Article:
“Wow! A Playstation!”
“Cool! This is the game I wanted!”
These phrases were heard from many American children over this past holiday as they excitedly unwrapped their gifts. Tearing through colorfully printed paper, children’s faces lit up and their eyes grew big at the sight of the high-dollar electronic games and game systems that they had hoped to receive.
None of the children I met in Afghanistan had toys of this extravagance… no PlayStations, XBoxes, Call of Duty games or anything electronic, for that matter. Those Afghan children had toys that were much simpler: a homemade kite, a ball, or a doll. Kites were made of sticks and thin seed bags or plastic and dolls were hand-sewn with no plastic body parts or fancy accessories.
Many knew how to play dominoes or chess but their game pieces were not made of molded plastic like the ones used by American children. The game pieces were made of carved stones and were hand-painted. The pieces didn’t come in pressed cardboard boxes with brand names and trademarks; they made their own boxes of thin wood or kept the pieces in felt bags.
They had pride in ownership of their toys and were careful to keep track of their belongings, unlike some of their American counterparts. They did not assume that, if they lost or broke their toys, a replacement would come easily nor did they ask for toys based on what the Jones’ had.
Temperature was not a factor to these children. Wearing winter coats or sweaters and perhaps head coverings, they played outside in the cold winter with bare fingers, thin pants, and worn shoes. They did not wear snowsuits, gloves, or boots.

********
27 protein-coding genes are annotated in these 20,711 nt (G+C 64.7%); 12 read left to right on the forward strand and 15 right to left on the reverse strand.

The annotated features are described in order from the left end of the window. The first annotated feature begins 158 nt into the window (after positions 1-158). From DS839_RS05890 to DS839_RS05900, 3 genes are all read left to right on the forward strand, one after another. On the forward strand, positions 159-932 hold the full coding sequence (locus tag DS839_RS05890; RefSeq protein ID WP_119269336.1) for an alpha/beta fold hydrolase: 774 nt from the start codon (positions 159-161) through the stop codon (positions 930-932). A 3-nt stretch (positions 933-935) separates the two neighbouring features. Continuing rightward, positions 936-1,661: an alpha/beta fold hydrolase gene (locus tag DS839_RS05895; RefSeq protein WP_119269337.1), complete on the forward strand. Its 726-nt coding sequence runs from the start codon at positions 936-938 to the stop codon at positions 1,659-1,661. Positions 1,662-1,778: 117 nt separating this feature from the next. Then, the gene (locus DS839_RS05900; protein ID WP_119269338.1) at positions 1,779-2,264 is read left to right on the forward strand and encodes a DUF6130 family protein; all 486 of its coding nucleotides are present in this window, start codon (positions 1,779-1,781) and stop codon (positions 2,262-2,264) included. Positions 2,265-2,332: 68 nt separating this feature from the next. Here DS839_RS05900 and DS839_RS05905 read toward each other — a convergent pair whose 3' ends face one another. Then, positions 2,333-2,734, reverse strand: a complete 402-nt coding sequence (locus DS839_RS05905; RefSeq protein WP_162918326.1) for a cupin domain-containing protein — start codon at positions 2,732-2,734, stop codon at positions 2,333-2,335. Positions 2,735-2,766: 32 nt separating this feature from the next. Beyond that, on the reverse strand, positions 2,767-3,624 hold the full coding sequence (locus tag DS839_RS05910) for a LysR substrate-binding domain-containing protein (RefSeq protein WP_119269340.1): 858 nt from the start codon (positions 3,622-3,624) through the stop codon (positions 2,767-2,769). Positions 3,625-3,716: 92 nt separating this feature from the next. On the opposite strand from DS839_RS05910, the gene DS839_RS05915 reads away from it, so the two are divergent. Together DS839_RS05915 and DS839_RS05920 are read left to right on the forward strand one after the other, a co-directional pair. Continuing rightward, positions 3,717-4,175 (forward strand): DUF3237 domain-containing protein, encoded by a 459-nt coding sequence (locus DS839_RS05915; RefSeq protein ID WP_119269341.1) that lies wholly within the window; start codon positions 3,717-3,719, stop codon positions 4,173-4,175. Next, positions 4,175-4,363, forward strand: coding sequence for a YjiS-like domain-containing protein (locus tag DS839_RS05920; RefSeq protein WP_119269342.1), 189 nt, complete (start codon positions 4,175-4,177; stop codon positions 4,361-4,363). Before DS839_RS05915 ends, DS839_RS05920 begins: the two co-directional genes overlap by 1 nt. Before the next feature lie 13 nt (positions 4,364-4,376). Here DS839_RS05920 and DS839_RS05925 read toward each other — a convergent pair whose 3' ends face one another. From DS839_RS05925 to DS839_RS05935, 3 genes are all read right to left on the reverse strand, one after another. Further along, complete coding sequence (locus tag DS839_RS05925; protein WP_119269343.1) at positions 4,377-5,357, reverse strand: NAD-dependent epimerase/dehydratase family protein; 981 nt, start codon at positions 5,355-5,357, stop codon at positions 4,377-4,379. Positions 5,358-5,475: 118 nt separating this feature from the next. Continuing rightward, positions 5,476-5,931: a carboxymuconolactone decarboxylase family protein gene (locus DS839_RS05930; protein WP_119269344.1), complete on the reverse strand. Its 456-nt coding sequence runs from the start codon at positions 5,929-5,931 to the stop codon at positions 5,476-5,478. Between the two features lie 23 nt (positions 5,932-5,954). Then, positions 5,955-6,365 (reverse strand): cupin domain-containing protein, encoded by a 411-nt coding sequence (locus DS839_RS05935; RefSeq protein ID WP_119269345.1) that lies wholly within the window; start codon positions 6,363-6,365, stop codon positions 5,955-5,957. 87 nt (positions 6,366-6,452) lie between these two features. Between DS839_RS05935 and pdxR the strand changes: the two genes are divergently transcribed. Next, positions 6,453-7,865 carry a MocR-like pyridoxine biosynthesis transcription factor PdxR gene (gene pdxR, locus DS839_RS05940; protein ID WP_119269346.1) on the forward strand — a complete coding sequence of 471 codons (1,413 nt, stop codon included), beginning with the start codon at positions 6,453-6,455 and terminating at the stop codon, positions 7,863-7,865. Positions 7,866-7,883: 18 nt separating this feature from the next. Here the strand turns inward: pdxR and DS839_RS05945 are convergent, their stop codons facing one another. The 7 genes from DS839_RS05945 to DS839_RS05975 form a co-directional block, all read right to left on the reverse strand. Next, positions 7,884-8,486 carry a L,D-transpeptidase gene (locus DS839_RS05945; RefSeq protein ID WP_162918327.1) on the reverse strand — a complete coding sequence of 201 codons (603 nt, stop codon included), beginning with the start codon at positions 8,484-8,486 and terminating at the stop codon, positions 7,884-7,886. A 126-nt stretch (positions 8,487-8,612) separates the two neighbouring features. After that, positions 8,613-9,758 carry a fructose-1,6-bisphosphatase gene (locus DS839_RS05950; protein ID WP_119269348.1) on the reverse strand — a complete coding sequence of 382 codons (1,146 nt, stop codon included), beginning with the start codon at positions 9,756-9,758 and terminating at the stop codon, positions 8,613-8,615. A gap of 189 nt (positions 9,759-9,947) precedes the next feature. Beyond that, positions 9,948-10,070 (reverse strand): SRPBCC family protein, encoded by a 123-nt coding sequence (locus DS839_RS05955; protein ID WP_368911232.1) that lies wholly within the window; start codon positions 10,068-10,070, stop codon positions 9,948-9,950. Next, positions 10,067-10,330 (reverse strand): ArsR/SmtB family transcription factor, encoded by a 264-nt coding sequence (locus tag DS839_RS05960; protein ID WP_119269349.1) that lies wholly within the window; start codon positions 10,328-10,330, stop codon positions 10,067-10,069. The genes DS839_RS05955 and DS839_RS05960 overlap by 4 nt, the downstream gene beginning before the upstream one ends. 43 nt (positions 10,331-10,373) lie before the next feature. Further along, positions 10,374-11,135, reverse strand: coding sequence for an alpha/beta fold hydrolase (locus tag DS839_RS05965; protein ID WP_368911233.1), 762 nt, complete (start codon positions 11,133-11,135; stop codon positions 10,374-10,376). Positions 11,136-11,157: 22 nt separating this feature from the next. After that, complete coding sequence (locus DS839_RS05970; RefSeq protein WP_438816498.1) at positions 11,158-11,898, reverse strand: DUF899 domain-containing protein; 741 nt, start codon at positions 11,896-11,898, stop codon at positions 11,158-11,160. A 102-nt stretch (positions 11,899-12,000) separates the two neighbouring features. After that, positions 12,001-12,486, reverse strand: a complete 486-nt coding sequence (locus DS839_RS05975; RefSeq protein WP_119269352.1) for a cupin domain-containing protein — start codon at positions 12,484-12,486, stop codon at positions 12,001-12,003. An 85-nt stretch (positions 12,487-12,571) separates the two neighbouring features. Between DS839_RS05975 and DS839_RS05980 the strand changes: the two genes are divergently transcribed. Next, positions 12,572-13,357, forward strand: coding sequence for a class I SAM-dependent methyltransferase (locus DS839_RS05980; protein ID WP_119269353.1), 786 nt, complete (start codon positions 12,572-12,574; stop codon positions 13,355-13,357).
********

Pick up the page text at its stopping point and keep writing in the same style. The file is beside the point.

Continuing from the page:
In the hot summer months with temperatures above 130° F (55° C) , they played outside in the heat with long pants and shirts on. They did not wear shorts nor were they ever shirtless. There were few trees for shade and there were no city or personally owned pools to cool them off.
The Afghan children did not have the luxury of heating or air conditioning. Unlike many American children, they did not lounge around their houses watching television or playing on game systems for hours on end. They did not stand with the refrigerator door open perusing its contents for a sweet snack or soda.
They were outside for hours. The same groups of children I passed while on convoy were the same groups of children I passed when I returned.
There was hardly ever a girl in the group and boys of all ages played together. The older boys would sometimes pick at the younger ones, much like American boys do when they play.
Sometimes kicking the dirt or smacking rocks with a stick seemed to help to them pass the time. They climbed on top of their mud homes or empty buildings just for the fun of it.
Like patches of flowers in an open field, the children, in their mix-matched outfits, mingled and talked. Occasionally, they chased each other in what I can only imagine was a game of tag.
From the early haze of morning until the last glimpse of daylight in the evening, the Afghan children played in the bare dirt hills near their homes. Their imagination and creativity, not electronics and technology, kept them entertained.